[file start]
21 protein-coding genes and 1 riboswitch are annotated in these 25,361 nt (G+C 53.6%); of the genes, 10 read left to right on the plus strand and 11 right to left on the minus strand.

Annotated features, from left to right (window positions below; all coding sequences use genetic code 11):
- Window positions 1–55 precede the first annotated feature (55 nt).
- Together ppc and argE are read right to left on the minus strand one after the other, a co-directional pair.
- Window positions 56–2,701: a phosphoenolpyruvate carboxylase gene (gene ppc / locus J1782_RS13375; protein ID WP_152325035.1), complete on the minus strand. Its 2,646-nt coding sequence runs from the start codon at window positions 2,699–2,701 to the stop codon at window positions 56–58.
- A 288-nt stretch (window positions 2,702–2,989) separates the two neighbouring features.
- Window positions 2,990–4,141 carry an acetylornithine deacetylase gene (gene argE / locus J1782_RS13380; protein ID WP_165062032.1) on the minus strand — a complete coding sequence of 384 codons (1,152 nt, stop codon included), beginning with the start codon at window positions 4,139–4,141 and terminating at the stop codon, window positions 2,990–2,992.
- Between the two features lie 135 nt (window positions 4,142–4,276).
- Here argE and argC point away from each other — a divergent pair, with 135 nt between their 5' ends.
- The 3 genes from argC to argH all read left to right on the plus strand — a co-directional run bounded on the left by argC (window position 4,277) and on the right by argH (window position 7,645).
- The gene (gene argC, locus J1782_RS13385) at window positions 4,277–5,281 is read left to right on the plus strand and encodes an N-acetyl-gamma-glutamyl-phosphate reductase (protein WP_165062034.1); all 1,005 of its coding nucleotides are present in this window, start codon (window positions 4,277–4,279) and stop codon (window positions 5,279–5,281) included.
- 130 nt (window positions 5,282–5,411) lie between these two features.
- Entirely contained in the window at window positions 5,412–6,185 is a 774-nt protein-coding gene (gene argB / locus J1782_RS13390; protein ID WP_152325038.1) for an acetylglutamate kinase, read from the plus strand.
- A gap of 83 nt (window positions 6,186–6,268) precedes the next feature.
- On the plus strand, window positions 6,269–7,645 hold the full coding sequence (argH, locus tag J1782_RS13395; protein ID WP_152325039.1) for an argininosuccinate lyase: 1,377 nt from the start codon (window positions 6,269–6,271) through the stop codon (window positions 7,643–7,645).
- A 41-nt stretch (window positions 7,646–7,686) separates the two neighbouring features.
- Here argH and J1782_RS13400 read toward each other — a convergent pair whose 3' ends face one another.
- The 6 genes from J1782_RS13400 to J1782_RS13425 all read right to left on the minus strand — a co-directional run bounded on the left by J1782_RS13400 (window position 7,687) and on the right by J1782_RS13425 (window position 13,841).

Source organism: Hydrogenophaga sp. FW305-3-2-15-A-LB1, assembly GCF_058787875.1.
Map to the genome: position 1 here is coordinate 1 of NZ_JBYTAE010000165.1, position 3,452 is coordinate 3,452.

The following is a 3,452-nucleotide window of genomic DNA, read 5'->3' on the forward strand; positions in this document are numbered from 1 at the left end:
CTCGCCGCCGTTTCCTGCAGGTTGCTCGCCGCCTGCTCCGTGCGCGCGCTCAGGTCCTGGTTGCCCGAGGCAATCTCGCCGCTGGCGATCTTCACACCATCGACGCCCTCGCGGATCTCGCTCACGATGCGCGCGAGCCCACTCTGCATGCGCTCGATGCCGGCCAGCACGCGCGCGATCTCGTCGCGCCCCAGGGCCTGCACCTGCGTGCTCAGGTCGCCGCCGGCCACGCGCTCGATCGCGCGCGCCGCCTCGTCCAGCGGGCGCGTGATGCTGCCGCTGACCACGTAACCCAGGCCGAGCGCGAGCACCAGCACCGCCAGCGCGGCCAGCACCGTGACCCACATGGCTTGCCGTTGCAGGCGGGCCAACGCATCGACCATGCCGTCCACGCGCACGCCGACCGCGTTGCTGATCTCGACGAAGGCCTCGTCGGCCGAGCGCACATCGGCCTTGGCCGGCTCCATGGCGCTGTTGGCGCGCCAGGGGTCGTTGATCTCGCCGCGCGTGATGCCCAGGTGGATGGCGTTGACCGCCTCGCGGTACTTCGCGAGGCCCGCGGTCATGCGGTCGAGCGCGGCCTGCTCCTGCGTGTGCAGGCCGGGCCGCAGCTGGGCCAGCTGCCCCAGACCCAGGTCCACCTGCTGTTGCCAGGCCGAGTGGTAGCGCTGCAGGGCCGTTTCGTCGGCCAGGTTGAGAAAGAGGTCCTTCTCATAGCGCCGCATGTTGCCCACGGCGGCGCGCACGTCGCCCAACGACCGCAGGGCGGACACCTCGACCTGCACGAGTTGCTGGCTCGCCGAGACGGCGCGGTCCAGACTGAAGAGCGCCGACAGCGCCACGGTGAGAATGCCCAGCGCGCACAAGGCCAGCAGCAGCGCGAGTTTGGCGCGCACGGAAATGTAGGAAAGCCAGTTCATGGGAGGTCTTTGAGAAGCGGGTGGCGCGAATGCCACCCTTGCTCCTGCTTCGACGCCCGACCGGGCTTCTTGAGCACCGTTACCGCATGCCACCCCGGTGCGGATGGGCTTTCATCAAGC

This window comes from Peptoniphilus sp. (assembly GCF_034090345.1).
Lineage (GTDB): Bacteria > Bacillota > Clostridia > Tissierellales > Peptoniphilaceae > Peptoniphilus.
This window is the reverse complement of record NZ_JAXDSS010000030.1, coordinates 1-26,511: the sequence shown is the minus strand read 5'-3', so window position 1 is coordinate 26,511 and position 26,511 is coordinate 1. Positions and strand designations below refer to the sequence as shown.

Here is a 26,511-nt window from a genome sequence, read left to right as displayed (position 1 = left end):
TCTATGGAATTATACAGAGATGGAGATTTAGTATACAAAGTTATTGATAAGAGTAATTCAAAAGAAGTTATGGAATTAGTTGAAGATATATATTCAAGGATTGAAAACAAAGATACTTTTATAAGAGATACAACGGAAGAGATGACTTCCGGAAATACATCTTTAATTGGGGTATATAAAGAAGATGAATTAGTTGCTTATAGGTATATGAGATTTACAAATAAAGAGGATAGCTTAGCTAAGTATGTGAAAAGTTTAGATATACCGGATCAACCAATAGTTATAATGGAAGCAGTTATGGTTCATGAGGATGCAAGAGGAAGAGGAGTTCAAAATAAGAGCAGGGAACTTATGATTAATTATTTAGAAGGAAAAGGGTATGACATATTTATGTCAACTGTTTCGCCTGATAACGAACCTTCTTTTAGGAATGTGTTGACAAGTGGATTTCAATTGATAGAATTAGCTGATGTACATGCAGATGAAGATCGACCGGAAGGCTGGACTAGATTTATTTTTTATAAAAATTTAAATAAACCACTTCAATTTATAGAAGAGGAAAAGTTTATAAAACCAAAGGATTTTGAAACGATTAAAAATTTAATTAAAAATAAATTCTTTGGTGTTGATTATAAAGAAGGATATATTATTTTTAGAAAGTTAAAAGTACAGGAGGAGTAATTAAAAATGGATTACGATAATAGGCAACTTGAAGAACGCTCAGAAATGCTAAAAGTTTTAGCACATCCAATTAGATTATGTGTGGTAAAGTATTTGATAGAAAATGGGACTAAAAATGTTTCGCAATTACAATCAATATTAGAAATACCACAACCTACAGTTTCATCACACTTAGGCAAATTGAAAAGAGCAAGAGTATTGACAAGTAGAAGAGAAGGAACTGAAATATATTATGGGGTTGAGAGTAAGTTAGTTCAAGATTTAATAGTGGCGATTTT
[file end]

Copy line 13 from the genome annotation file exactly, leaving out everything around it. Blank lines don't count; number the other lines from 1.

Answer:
- Entirely contained in the window at window positions 5,412–6,185 is a 774-nt protein-coding gene (gene argB / locus J1782_RS13390; protein ID WP_152325038.1) for an acetylglutamate kinase, read from the plus strand.